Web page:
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At March’s UK Bus Summit I met with the CTO from one of the UK’s largest operators, who shared with me that one of his objectives for the year was to roll out a driver app. Over the past month, I’ve met 12 transit companies in Australia each on a journey to define and select their own driver app. Indeed, operators around the world are now releasing tenders for driver apps, as the board room understands the business case for enabling the frontline.

But what do all of these people mean when they say a ‘driver app’? In each of the examples above, it was clear to me that there were different preconceptions about what a driver app really is - depending on who you were speaking to within the business.

What is a driver app?

Historically, a scheduling app has been core to the driver kit bag; knowing what shift you’re on and when is seemingly the lowest common denominator in this scenario, and some operators may argue that a driver needs nothing more from an app.

However, telematics has gained much ground recently in being perceived as an essential component of driver experience; operators want to know how harshly drivers are braking, what experience their passengers are having and, ultimately, how safe they are.

So too, bespoke reporting apps for near misses, defects and incidents are in vogue; as operators consider the depot of the future, they look for support from vendors in digitising existing paper-based processes. This also gives them a means to spot training opportunities and resolve issues faster.

Not all driver apps are strictly for operational purposes though. Benefits and rewards on the frontline is a market in itself and operators want to give drivers access to discounts, recognition and personal financial products. A driver app must surely have benefits for the drivers as well as the operators.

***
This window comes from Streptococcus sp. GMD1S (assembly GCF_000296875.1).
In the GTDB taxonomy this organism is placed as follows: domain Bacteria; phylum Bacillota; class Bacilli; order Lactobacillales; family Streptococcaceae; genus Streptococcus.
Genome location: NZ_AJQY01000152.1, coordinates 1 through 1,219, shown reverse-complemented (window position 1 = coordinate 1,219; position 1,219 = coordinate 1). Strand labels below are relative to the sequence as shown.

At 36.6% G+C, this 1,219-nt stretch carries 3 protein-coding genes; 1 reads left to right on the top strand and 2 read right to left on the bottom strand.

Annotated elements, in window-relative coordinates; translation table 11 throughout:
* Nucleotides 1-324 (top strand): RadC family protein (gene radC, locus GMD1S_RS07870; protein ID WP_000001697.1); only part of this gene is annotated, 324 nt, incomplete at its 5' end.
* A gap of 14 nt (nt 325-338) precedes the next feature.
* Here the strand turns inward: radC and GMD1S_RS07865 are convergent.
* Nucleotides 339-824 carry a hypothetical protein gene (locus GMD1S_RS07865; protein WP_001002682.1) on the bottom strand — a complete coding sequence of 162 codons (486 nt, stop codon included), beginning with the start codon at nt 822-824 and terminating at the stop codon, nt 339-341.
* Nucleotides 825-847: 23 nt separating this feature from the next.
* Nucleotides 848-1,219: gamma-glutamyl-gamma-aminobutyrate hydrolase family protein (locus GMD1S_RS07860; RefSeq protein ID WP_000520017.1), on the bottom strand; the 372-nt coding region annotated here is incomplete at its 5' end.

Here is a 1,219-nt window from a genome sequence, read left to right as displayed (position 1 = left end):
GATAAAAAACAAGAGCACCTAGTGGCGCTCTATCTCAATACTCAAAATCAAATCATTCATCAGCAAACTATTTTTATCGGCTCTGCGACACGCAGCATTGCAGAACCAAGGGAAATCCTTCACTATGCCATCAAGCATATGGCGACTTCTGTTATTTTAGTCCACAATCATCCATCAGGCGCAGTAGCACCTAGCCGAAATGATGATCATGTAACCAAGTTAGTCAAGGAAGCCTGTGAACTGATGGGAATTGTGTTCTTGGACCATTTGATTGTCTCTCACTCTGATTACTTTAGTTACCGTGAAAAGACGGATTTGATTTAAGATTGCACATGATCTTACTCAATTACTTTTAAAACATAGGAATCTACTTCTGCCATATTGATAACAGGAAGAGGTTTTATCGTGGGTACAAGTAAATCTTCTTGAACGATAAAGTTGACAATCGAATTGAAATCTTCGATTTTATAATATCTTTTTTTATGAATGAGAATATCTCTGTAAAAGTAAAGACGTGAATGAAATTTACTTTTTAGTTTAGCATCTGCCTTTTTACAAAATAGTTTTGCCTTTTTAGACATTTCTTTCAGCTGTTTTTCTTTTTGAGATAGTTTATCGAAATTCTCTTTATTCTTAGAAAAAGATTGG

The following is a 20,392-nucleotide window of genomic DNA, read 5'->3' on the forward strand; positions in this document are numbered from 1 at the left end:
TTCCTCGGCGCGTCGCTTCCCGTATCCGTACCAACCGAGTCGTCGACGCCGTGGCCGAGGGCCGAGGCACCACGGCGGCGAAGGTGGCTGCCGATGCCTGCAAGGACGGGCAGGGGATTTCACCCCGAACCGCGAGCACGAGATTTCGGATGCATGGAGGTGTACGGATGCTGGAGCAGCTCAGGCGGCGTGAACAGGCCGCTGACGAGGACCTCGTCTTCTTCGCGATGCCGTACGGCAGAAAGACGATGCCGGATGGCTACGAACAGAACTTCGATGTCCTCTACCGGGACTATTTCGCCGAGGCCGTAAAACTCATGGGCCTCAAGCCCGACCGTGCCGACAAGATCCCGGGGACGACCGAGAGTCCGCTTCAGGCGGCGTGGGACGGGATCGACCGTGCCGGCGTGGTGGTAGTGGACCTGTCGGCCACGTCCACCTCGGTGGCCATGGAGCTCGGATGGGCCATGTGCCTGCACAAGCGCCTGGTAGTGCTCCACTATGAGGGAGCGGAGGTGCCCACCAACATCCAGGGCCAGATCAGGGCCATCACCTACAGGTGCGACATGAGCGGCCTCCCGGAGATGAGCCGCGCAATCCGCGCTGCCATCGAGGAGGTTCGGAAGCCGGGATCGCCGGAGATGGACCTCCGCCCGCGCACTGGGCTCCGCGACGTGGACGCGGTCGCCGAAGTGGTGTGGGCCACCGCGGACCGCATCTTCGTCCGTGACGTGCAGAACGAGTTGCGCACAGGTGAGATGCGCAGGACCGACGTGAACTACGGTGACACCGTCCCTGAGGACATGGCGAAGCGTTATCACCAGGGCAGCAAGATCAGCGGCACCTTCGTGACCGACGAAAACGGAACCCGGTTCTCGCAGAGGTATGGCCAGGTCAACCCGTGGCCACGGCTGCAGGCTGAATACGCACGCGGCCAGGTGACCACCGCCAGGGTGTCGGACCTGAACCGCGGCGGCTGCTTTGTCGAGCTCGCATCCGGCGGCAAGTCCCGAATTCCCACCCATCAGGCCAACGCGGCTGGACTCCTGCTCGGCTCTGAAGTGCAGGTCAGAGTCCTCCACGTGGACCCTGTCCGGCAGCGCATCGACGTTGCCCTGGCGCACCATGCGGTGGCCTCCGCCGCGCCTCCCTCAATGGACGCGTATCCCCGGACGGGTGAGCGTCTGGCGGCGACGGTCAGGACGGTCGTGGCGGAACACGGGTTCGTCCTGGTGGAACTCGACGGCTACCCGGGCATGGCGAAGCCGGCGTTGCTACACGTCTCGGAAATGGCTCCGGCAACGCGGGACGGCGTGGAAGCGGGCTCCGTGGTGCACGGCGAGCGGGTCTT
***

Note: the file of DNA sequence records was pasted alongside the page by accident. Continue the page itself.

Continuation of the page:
Indeed, many driver apps focus simply on removing the friction for users from HR processes – allowing drivers to access e-payslips, submit holiday requests and change personal details. This type of access and capability is natural in our personal lives and operators want to remain an employer of choice by at least matching our consumer expectations of using technology.

Finally, it is often expected that having an app in the hands of every driver must also allow for internal communications capability – top down, bottom up and peer to peer. Many drivers don’t have company email addresses and operators are looking at ways of reaching and engaging them; employee surveys often see scores relating to communication and engagement falling short of the mark, giving communication channels renewed focus and priority.

Depending on who you’re speaking to within an organisation, their definition of a driver app will waver between different parts of the above. A driver’s definition is always unambiguous though: “we just want everything in one place”.

Blink, as a driver app, features all the functionality needed for your frontline employees.

So next time you’re discussing a driver app in the boardroom, ask not what a driver app is for you, ask what a driver app is for your drivers.

Crucially a driver app should not be an all in one solution for each of the above use cases – but rather an all through one solution. It must act as the conduit to all platforms, both present and future, that the business has invested in and drivers need access to; think Swiss army knife, not sledgehammer. For this reason, its definition will continue to expand as technology develops and the industry evolves.

Above all, a driver app must be for the drivers. It must make their lives perceptibly easier to encourage adoption that in turn precipitates interaction with the parts of the app that the business is interested in – telematics, incident reporting and communication for example.

There are many facets to a driver app – but three things to consider when rolling yours out are:

  1. Think drivers first. The solution you select should mean you can look a driver in the eye and tell them how the app can make their lives easier in no more than two sentences.
  2. Broaden your definition of a driver app by engaging with peers across the business to solve business challenges you weren’t previously considering.
  3. Learn from what others in the industry are doing – like Stagecoach, Metroline and Go-Ahead. The industry is in transition, but you needn’t transition alone.
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